In the present study, we sequenced the coding region of the transcription factor SIM1 in 2,100 patients of mixed European descent with severe, early onset obesity from the GOOS cohort and 1680 patients from a UK population-based control cohort. Cosegregation studies in families of SIM1 variant carriers indicated a dominant form of inheritance with variable penetrance. Some rare variants found in patients were also found in controls (e.g., I128T, Q152E, D707H). These variants are unlikely to be sufficient to explain the severe obesity in patients in this study, although they may be contributors to overweight/obesity in individuals with a susceptible genetic background. The SIM1-containing locus has not emerged from genome-wide association studies of BMI and 2 large studies in European populations have failed to find a significant association between common variants in SIM1 and increased BMI (25).
To explore the functional consequences of these variants, we generated stable cell lines expressing the mutant SIM1 proteins and tested their ability to activate the transcription of a SIM1-responsive reporter gene. Of the 13 variants examined, 9 had significantly reduced activity in this assay when paired with the proposed in vivo partner, ARNT2. A tenth variant, P497R, showed reduced activity but reached significance at P < 0.05 only with ARNT. No variants were found in the bHLH domain of the protein in this study, which mediates DNA binding and dimerization with ARNT and ARNT2. We identified 1 missense variant, S71R, in the sequence between the bHLH domain and the PAS region. This variant has weak activity, implying that this stretch of residues has a hitherto unrecognized functional role.
Three variants (I128T, Q152E, and R171H) were identified in the PAS-A domain and 1 (L238R) in the PAS-B domain. The PAS domains form conserved 3D folds and have been shown to perform multiple functions in bHLH/PAS proteins, including ligand binding (in the aryl hydrocarbon receptor), stabilization of heterodimerization (in CLOCK/BMAL; ref. 21), and interaction with either transcription coactivators (HIF-1A/ARNT; ref. 26) or repressive proteins (Cry interaction with Clock; ref. 27). All 4 PAS region variants decreased SIM1 function, with R171H having the most profound effect on transcriptional activation. These findings suggest that the PAS-A and PAS-B domains in human SIM1 play a critical structural or functional role or roles that merit further investigation. Interestingly, I128T and Q152E were also found in controls, some, but not all, of whom were obese. The contribution of these variants to final body weight remains to be tested.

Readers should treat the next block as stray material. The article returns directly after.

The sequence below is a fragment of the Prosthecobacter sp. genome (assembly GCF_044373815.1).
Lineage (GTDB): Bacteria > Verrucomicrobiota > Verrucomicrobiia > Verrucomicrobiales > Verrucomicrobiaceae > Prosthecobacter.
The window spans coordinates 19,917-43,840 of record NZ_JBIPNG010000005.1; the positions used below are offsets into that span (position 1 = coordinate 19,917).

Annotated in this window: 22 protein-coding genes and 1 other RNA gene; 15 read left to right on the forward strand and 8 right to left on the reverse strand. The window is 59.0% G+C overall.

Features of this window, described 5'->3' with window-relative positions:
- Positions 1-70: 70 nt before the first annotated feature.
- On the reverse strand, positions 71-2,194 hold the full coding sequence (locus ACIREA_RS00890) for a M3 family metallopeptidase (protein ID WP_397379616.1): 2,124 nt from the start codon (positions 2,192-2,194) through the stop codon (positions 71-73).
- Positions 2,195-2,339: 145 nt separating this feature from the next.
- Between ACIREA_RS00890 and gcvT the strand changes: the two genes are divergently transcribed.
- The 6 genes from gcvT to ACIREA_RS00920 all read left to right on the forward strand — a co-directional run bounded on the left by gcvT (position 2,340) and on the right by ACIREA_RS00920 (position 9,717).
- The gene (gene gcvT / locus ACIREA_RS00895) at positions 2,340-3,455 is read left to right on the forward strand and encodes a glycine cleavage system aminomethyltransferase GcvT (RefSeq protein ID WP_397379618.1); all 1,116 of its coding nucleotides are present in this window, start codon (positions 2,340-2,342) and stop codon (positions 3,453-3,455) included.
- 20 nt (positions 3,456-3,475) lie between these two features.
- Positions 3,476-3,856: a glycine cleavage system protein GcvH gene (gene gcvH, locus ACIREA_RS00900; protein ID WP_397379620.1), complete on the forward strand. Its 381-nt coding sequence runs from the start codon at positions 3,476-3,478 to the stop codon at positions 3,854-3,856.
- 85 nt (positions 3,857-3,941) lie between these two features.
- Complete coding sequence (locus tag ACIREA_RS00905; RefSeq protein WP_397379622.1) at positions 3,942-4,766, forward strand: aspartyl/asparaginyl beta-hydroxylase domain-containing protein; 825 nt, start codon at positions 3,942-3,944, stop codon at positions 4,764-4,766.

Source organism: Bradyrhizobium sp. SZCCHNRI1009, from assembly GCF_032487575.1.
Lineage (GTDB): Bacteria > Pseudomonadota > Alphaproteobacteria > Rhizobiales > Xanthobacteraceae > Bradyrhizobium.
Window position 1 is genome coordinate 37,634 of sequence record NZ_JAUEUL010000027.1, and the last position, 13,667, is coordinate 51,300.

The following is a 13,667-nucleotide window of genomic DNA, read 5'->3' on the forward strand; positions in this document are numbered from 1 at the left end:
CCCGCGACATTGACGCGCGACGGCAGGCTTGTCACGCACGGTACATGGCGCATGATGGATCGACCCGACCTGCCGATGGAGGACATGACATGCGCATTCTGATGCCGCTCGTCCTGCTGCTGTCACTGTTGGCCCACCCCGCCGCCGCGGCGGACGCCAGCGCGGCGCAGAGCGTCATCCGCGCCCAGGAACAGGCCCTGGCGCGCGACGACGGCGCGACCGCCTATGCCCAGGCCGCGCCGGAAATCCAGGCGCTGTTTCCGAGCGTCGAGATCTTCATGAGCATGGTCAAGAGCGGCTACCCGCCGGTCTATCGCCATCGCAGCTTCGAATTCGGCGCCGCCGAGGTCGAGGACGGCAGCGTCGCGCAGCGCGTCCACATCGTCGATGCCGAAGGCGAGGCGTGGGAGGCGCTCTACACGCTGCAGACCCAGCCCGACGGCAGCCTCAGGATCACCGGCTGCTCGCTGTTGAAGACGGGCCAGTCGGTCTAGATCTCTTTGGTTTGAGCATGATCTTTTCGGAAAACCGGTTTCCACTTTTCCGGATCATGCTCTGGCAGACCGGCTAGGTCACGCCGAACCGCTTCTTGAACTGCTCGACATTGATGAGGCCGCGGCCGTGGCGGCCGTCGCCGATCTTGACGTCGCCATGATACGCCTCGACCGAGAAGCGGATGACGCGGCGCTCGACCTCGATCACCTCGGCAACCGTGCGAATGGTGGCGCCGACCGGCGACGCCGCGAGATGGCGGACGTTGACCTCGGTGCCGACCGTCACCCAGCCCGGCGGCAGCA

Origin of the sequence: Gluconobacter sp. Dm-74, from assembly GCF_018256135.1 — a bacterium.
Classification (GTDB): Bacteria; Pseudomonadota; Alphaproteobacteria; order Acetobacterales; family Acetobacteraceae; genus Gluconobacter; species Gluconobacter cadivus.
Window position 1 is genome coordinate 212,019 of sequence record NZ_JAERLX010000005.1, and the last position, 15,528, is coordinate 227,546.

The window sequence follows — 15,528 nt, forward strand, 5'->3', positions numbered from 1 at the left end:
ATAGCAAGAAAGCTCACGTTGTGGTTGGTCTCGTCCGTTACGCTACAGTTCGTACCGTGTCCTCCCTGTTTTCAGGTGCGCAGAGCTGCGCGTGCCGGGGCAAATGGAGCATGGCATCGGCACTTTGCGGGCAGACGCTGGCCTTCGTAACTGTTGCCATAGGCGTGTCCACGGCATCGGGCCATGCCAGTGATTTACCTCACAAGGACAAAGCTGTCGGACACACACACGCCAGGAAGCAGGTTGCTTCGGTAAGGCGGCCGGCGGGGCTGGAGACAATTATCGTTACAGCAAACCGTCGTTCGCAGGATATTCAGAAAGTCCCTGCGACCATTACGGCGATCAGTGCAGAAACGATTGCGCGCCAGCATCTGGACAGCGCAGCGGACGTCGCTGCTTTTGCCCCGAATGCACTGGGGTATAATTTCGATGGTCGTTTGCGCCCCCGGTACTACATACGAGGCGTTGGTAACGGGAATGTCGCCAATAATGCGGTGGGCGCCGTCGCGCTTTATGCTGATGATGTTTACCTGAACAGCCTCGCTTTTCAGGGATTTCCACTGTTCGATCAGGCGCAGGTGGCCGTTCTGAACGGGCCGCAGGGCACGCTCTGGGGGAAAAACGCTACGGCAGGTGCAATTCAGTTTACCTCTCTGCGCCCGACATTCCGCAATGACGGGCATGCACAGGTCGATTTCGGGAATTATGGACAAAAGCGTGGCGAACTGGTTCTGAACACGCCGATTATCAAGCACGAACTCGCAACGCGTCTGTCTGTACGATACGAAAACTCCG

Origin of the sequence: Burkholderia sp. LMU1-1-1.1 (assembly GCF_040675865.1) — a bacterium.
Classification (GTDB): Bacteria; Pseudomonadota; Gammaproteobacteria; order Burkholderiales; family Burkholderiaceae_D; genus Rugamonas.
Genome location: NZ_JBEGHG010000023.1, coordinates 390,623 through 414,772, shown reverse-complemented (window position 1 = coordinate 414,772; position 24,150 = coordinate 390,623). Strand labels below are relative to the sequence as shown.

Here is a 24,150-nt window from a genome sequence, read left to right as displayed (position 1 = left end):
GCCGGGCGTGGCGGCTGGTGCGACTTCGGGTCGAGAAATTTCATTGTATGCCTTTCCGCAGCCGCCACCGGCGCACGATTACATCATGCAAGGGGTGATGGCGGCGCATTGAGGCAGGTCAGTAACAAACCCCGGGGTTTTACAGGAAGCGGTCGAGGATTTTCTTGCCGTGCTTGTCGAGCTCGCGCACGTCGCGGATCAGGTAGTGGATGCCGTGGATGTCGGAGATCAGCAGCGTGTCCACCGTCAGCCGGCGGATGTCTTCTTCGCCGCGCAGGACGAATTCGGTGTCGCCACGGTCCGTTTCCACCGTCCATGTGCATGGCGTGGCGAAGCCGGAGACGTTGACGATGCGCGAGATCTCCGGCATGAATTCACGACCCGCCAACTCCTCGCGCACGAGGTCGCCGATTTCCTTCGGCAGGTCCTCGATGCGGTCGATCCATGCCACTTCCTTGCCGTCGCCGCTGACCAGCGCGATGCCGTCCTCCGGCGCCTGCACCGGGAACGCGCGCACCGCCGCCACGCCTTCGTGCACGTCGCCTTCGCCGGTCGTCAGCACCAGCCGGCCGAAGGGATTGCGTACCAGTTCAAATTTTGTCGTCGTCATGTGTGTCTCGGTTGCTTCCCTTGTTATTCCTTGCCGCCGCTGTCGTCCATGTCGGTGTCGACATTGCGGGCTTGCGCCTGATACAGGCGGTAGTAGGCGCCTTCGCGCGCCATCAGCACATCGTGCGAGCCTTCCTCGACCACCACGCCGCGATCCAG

The remaining variants were found in the C terminus which is thought to be responsible for transcriptional regulation. R550H, D707H, and T712I were the most severely impaired, suggesting these are crucial residues in transcriptional regulation. As with other bHLH/PAS proteins (28, 29), there is evidence that the C terminus functions primarily as a transactivation or transrepression domain. By analogy, the closely related bHLH/PAS transcription factor SIM2 is known to regulate transcription differentially in a context-dependent manner (30, 31). SIM1 has variously been shown to activate and repress transcription in cell-based reporter assays. In addition to the reporter assays shown in Figure 3B, Ema et al. (32) showed that Sim1 repressed the ability of a Gal4-ARNT fusion protein to activate a Gal4 reporter gene, while deletion of the C terminus of Sim1 abolished this repression. The altered activities of our C-terminal SIM1 variants confirm the need to embark on experiments aimed at discovering SIM1 interacting proteins and direct target genes.
The activity of 3 of the variant SIM1 proteins (R383G, S541L, R703Q), was indistinguishable from that of WT in assays with ARNT or ARNT2. It is possible that these variants are not pathogenic — there were no family data or detailed phenotypic data available for these patients, as they did not consent to further investigation (Supplemental Table 1). Alternatively, these variants may have a selective effect on aspects of SIM1 function that were not evaluated in our system. It is important to consider that, while this assay exclusively examined the transactivation properties of SIM1, the physiological relevance of this function remains to be established.